"The Moral Compass: A Companion to 'The Book of Virtues,' " edited by William J. Bennett (Simon & Schuster, 824 pp.; $30, hardcover); "The Family Book of Christian Values," edited by Stuart and Jill Briscoe (Chariot, 512 pp.; $24.99, hardcover); "The Christian's Treasury," edited by Lissa Roche (Crossway, 556 pp.; $25, hardcover). Reviewed by Frederica Mathewes-Green, author of "Real Choices: Offering Practical, Life-affirming Alternatives to Abortion" (Questar).
Once upon a time, a mighty Book ventured forth into the world. It was a volume of moral instruction. Many such litter bookstore shelves: slim things with wide margins, whimsical covers, and lots of curly italics.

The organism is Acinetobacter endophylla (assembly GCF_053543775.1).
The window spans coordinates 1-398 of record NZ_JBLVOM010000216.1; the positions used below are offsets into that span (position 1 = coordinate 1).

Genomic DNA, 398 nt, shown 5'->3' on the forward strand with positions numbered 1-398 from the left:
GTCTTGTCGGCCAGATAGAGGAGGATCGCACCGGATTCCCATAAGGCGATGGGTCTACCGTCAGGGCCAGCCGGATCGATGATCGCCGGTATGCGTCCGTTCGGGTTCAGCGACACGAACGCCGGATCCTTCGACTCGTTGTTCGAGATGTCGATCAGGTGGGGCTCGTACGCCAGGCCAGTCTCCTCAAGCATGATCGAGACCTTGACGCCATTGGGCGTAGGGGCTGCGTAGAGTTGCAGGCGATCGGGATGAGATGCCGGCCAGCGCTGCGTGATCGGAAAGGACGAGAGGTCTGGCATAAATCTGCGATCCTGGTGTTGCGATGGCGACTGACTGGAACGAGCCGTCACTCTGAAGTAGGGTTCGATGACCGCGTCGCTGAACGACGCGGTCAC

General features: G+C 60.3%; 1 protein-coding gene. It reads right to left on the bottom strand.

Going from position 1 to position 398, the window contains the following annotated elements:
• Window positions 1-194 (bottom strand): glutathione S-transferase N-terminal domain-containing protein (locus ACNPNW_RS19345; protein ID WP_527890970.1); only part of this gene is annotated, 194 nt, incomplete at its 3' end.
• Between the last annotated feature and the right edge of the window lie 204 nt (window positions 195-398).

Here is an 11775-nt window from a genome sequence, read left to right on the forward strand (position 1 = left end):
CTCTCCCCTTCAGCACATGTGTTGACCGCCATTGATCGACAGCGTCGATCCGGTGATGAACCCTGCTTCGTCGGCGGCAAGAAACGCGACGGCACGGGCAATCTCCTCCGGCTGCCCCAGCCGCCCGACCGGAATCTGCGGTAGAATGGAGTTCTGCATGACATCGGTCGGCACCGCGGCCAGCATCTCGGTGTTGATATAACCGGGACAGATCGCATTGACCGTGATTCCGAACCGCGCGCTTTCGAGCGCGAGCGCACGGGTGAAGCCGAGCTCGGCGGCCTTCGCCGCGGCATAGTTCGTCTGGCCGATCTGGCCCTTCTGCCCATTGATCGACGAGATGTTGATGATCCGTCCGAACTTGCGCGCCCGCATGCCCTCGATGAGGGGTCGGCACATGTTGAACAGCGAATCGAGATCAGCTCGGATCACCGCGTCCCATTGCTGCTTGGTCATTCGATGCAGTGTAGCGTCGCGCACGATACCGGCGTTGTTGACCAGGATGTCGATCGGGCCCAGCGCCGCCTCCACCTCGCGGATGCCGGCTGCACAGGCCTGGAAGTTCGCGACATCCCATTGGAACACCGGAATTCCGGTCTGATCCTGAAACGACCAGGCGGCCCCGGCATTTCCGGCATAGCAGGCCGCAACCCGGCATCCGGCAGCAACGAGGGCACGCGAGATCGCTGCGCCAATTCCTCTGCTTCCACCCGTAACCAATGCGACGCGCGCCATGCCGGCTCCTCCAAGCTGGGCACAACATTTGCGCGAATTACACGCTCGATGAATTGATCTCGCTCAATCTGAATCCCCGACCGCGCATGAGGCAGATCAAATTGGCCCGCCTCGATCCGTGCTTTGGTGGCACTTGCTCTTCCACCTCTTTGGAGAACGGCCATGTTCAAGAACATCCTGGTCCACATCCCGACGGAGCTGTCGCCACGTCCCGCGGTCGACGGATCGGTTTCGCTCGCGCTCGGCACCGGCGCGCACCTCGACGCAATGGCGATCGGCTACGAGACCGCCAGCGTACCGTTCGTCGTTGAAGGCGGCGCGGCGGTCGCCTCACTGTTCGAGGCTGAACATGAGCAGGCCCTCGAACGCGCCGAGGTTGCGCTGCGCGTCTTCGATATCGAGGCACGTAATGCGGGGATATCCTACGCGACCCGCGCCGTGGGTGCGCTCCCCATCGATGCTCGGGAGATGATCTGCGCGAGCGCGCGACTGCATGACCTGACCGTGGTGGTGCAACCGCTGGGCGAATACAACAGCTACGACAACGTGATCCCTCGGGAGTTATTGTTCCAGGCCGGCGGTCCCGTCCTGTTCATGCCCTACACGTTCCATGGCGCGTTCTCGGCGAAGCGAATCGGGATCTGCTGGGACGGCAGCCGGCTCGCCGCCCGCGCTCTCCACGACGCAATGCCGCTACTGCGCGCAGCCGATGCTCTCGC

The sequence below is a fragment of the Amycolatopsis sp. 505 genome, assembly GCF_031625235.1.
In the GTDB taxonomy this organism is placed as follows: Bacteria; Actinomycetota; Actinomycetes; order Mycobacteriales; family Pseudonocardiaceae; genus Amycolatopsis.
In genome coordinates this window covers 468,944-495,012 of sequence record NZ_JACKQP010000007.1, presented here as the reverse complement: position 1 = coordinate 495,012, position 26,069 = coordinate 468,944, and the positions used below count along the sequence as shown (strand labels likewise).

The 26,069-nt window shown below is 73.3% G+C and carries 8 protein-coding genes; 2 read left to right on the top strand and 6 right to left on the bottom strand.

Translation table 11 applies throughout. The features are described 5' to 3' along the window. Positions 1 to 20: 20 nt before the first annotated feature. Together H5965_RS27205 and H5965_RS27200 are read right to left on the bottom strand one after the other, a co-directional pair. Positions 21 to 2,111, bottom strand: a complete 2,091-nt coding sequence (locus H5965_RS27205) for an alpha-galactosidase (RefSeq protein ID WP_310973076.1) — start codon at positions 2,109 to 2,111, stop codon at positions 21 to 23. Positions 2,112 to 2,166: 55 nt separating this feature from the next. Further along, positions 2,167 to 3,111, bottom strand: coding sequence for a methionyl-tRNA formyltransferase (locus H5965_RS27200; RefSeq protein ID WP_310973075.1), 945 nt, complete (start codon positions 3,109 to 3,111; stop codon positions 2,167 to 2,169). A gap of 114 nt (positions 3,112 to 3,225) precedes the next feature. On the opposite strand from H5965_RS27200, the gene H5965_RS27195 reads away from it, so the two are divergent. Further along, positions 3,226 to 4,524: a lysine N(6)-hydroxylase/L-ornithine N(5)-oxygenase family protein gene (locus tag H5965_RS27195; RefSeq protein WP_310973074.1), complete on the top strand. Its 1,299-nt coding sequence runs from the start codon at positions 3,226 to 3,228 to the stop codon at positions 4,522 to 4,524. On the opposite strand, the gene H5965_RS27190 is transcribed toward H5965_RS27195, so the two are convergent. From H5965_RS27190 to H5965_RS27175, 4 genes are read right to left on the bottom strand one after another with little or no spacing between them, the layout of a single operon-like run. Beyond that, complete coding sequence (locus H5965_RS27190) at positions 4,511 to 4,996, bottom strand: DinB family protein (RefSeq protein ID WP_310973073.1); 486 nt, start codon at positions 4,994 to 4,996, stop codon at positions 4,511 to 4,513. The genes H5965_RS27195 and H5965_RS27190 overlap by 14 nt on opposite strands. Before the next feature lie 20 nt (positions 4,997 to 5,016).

But this book disdained such frivolity. It was 800 pages long and weighed enough to brain a medium-sized dragon. It aimed at nothing less than displaying the very best stories and poems that could be found, spanning the world and the centuries. (Best? What a quaint notion.) These stories weren't only to be heartwarming or entertaining; they were to teach enduring moral principles. And to make its anachronistic claims unmistakable, this compendium was called "The Book of Virtues," a title redolent of the Victorian Age.
A book could be written about what happened next. William Bennett had tapped a deep, public longing for goodness. Parents, in particular, felt an urgent need to protect their children from a chaotic and immoral cultural milieu, and this book offered rock-solid, timeless wisdom. "The Book of Virtues" easily ascended to the top of Bestseller Mountain and enjoyed a fine long stay.
You do not have to be a wizard, or even a marketing maven, to know what comes next. "The Book" has a little brother. As "The Moral Compass" straps cleats onto its 800-page ...1